Forget about raising the Jolly Roger, let’s just salvage the poor thing.  The closer there, Felipe Vazquez, or the artist formerly known as “One Inning Willy” is struggling.  Which sucks for me personally because I tabbed him and the suspended one preseason to be the valued goods in the ranks of relievers.  Welp, you can’t predict injury, criminal activity, or attrition.  Judging that one closer is bad compared to if one is good, the eye test always wins out.  But Vazquez has been bad, and with an injury asterisk.  Blowing 4 saves in the last 10 games is just bad karma regardless of if your name is Mariano or not.  Bad luck, sure.  Injured…?  More likely, which is bad.  The propensity for him to be a every day or two out of three closer may be changing within the near future, not only to ease his pain with the stress of pitching the ninth, but to get a second look at one of the viable arms that has the look on paper of a closer.  That triumvirate of Michael Feliz, Edgar Santana and Richard Rodriguez have pitched spotty the last few times out, but should be owned in deeper leagues where saves are like the Sahara.  Cuffing yourself, even though the news on Felipe has come back clean, is the best advice I can give as a bullpen junky.  Just in case is better than a dollar short.   Other bullpen and closer bits of tid on the way.  Cheers!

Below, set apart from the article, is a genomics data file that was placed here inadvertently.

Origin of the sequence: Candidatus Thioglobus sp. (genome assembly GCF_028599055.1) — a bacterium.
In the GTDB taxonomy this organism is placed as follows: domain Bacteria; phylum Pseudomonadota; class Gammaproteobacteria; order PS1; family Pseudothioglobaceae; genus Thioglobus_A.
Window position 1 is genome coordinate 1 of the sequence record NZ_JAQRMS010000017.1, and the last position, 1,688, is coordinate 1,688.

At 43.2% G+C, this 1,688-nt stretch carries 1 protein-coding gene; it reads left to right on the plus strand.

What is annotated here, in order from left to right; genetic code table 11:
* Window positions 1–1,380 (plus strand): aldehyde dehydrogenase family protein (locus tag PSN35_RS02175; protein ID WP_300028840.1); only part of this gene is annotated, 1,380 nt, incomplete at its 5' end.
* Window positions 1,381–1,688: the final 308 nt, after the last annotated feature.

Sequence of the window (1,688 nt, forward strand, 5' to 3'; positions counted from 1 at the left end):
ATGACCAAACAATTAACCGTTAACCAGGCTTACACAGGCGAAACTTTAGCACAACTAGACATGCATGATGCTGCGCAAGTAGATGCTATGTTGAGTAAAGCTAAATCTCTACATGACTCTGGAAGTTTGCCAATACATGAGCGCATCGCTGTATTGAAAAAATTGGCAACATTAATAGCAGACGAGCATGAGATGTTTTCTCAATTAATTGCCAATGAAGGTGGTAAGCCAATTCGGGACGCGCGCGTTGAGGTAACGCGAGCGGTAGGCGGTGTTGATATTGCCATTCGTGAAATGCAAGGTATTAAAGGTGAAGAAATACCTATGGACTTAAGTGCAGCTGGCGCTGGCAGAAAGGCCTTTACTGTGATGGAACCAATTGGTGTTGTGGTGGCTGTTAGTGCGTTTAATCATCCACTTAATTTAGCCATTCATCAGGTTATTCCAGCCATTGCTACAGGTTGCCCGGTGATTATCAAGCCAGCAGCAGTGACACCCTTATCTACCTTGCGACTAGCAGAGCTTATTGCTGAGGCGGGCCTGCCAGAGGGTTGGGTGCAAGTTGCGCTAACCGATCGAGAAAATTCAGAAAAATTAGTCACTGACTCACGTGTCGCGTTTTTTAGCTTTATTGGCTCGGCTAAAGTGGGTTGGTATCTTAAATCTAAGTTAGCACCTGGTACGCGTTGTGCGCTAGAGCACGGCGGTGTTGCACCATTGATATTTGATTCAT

Please, blog, may I have some more?